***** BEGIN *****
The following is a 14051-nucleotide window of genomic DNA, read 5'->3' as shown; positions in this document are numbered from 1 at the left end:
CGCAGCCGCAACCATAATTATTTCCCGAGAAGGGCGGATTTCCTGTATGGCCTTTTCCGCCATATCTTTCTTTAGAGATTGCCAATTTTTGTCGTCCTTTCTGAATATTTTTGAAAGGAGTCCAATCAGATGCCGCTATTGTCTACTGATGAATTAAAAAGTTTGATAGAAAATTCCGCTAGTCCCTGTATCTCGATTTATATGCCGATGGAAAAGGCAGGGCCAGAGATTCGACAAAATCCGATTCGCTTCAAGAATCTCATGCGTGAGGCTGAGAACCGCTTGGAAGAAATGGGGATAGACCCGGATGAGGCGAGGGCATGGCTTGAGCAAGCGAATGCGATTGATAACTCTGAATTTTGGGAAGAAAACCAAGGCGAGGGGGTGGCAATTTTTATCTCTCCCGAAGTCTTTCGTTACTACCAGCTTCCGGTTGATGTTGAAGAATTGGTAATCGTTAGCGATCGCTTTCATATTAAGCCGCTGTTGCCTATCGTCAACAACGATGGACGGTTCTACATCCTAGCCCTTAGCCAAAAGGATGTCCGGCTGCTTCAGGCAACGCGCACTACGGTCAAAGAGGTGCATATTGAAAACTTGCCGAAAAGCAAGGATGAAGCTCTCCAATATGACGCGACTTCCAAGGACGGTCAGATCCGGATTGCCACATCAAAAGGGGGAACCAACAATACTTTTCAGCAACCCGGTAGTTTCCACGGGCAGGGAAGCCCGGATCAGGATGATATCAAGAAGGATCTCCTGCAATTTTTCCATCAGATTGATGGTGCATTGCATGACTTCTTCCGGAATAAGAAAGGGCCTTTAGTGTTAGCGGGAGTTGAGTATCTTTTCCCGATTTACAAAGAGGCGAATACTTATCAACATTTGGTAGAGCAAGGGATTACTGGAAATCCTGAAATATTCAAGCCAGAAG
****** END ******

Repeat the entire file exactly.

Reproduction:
The following is a 14051-nucleotide window of genomic DNA, read 5'->3' as shown; positions in this document are numbered from 1 at the left end:
CGCAGCCGCAACCATAATTATTTCCCGAGAAGGGCGGATTTCCTGTATGGCCTTTTCCGCCATATCTTTCTTTAGAGATTGCCAATTTTTGTCGTCCTTTCTGAATATTTTTGAAAGGAGTCCAATCAGATGCCGCTATTGTCTACTGATGAATTAAAAAGTTTGATAGAAAATTCCGCTAGTCCCTGTATCTCGATTTATATGCCGATGGAAAAGGCAGGGCCAGAGATTCGACAAAATCCGATTCGCTTCAAGAATCTCATGCGTGAGGCTGAGAACCGCTTGGAAGAAATGGGGATAGACCCGGATGAGGCGAGGGCATGGCTTGAGCAAGCGAATGCGATTGATAACTCTGAATTTTGGGAAGAAAACCAAGGCGAGGGGGTGGCAATTTTTATCTCTCCCGAAGTCTTTCGTTACTACCAGCTTCCGGTTGATGTTGAAGAATTGGTAATCGTTAGCGATCGCTTTCATATTAAGCCGCTGTTGCCTATCGTCAACAACGATGGACGGTTCTACATCCTAGCCCTTAGCCAAAAGGATGTCCGGCTGCTTCAGGCAACGCGCACTACGGTCAAAGAGGTGCATATTGAAAACTTGCCGAAAAGCAAGGATGAAGCTCTCCAATATGACGCGACTTCCAAGGACGGTCAGATCCGGATTGCCACATCAAAAGGGGGAACCAACAATACTTTTCAGCAACCCGGTAGTTTCCACGGGCAGGGAAGCCCGGATCAGGATGATATCAAGAAGGATCTCCTGCAATTTTTCCATCAGATTGATGGTGCATTGCATGACTTCTTCCGGAATAAGAAAGGGCCTTTAGTGTTAGCGGGAGTTGAGTATCTTTTCCCGATTTACAAAGAGGCGAATACTTATCAACATTTGGTAGAGCAAGGGATTACTGGAAATCCTGAAATATTCAAGCCAGAAG